The value of professional sports franchises are through the roof these days and anyone looking to sell is feeling especially excited after the sale of the Los Angeles Clippers for an astounding $2 billion.
After Ralph Wilson died, the Bills are up next. And ESPN's Sal Paolantonio reported on Monday morning the Bills "expect" to sell for "more than $1.1 billion."
"League sources tell me last night the Bills expect the sale of the team to reach more than $1.1 billion," "That's an incredible number considering Forbes magazine just valued the team at $870 million. The ownership groups looking at this team can expect to pay 20 percent more than the value of the team."
Despite the Bills being one of the lesser attractive franchises in the NFL (sorry, Bills, but it's true and it's like being one of the ugliest models at an SI Swimsuit shoot so don't get too mad), there are ample bidders for the Buffalo team.
Bon Jovi is the headliner in terms of potential owners (he's worked with a pro football team before and has endorsements from at least one current NFL owner) and Donald Trump refuses to stop being involved.
Both guys promise to keep the team in Buffalo.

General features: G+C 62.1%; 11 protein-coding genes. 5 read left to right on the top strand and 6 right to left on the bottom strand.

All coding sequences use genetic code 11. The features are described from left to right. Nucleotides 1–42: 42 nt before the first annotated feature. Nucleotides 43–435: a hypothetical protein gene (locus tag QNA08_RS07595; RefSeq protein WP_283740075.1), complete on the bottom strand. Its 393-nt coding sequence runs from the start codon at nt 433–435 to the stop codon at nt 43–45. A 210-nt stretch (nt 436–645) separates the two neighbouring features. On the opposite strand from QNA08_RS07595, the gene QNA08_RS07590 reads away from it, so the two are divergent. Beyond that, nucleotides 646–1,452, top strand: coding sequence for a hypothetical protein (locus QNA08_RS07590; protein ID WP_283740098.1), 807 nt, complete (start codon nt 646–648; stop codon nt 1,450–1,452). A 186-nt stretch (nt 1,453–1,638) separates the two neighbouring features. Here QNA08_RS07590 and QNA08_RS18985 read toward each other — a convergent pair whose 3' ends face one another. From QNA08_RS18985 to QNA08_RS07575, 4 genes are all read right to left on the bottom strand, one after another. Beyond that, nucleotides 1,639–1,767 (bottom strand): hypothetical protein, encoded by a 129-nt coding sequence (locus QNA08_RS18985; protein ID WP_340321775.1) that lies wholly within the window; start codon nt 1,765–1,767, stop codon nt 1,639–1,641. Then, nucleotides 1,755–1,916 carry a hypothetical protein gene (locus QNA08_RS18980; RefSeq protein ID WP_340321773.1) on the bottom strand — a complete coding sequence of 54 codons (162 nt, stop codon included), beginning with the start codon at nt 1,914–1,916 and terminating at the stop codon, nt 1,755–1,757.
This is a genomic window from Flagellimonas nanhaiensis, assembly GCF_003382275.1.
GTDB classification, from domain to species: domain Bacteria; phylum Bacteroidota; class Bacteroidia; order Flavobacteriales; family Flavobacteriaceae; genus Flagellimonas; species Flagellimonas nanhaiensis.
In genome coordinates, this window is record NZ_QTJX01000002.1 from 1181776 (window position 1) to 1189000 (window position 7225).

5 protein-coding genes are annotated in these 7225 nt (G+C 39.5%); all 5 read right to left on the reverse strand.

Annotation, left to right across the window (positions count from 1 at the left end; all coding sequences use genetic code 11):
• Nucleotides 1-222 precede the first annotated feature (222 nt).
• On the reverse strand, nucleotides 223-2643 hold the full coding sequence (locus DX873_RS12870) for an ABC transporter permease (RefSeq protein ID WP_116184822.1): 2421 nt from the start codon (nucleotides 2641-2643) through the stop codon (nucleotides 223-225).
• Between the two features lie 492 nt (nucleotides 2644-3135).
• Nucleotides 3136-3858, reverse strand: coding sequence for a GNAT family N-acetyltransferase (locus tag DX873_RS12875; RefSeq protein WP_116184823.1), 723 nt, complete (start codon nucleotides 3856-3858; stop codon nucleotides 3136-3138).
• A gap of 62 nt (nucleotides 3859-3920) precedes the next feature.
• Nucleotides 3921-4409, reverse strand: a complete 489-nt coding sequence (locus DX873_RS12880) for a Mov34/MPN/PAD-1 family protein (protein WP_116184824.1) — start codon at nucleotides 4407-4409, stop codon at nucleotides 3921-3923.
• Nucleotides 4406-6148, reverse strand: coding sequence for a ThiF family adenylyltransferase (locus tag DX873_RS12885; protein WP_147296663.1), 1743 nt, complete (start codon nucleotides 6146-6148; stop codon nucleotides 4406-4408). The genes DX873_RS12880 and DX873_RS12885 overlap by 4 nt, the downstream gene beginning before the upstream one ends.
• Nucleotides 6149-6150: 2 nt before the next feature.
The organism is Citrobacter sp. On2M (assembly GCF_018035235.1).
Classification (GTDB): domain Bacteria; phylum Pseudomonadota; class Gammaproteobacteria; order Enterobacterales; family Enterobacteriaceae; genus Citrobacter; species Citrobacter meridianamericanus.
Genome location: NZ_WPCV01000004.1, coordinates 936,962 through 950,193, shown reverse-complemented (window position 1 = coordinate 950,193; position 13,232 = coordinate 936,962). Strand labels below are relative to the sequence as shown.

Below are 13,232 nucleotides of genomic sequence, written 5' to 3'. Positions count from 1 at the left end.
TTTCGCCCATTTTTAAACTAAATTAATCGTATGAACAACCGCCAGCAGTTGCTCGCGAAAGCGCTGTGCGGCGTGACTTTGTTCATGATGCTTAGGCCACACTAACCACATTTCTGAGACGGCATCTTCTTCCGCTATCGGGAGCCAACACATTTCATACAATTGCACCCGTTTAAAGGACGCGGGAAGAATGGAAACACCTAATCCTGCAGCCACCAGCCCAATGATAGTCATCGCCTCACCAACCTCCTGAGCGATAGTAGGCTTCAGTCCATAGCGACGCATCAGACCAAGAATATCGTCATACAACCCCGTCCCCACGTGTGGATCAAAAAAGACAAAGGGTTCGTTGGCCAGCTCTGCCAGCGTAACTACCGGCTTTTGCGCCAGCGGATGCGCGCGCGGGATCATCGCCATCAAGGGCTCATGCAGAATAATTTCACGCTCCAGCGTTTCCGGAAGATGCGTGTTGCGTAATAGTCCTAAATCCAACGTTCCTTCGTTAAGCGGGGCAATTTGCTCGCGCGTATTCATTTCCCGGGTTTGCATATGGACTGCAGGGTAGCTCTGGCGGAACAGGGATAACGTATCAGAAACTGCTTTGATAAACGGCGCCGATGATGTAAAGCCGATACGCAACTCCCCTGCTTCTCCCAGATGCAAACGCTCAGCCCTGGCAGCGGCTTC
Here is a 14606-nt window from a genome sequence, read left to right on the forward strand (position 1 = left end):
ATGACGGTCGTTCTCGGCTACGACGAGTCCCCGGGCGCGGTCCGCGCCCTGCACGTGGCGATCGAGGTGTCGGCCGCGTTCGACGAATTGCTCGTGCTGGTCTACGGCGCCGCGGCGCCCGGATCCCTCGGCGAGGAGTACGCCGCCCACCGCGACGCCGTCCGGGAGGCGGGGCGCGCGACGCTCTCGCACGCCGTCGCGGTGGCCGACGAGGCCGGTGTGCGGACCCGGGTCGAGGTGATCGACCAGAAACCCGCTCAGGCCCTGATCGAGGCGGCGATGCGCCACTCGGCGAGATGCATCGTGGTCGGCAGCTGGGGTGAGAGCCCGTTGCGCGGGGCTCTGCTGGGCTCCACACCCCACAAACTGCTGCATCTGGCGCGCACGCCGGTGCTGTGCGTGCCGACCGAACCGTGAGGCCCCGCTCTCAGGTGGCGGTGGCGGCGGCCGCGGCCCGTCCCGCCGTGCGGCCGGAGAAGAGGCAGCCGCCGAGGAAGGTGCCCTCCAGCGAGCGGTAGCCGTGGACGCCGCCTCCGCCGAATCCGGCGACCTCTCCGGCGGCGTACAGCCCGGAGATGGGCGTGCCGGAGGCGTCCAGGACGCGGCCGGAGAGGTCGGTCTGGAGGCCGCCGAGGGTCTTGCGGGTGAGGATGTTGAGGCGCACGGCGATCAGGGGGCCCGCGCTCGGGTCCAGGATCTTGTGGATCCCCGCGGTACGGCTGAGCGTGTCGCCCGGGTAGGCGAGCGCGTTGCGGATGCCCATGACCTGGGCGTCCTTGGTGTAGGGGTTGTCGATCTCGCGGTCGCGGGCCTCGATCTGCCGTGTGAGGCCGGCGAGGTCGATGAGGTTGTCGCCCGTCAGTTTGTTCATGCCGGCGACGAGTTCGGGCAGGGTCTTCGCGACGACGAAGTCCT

"There are no shortage of qualified candidates who are ready and eager to buy into the NFL, with the leagues finances booming and its broadcast and labor situation secure through the rest of this decade," CBS Sports NFL Insider Jason La Canfora wrote back in March. "For every name you hear, there are several more lurking."
Former Bills quarterback and Hall of Famer Jim Kelly's name has been mentioned with possible new ownership groups, but his battle with cancer is obviously the top priority.
B. Thomas Golisano, former owner of the Buffalo Sabres is a candidate as well. Rogers
In short? There are a lot of rich people interested in landing the Bills. (Buffalo Sabres owner Terry Pegula and Rogers Communications could be mentioned as well. As La Canfora noted, "no shortage.")
NFL teams are printing money at an unprecedented rate these days, making it more of a smart investment than a hobby.
There isn't the rush to sell the Clippers had (lawsuits, etc.) or the Los Angeles market. But it wouldn't be shocking at all to see the Bills topple a billion dollars on the open market.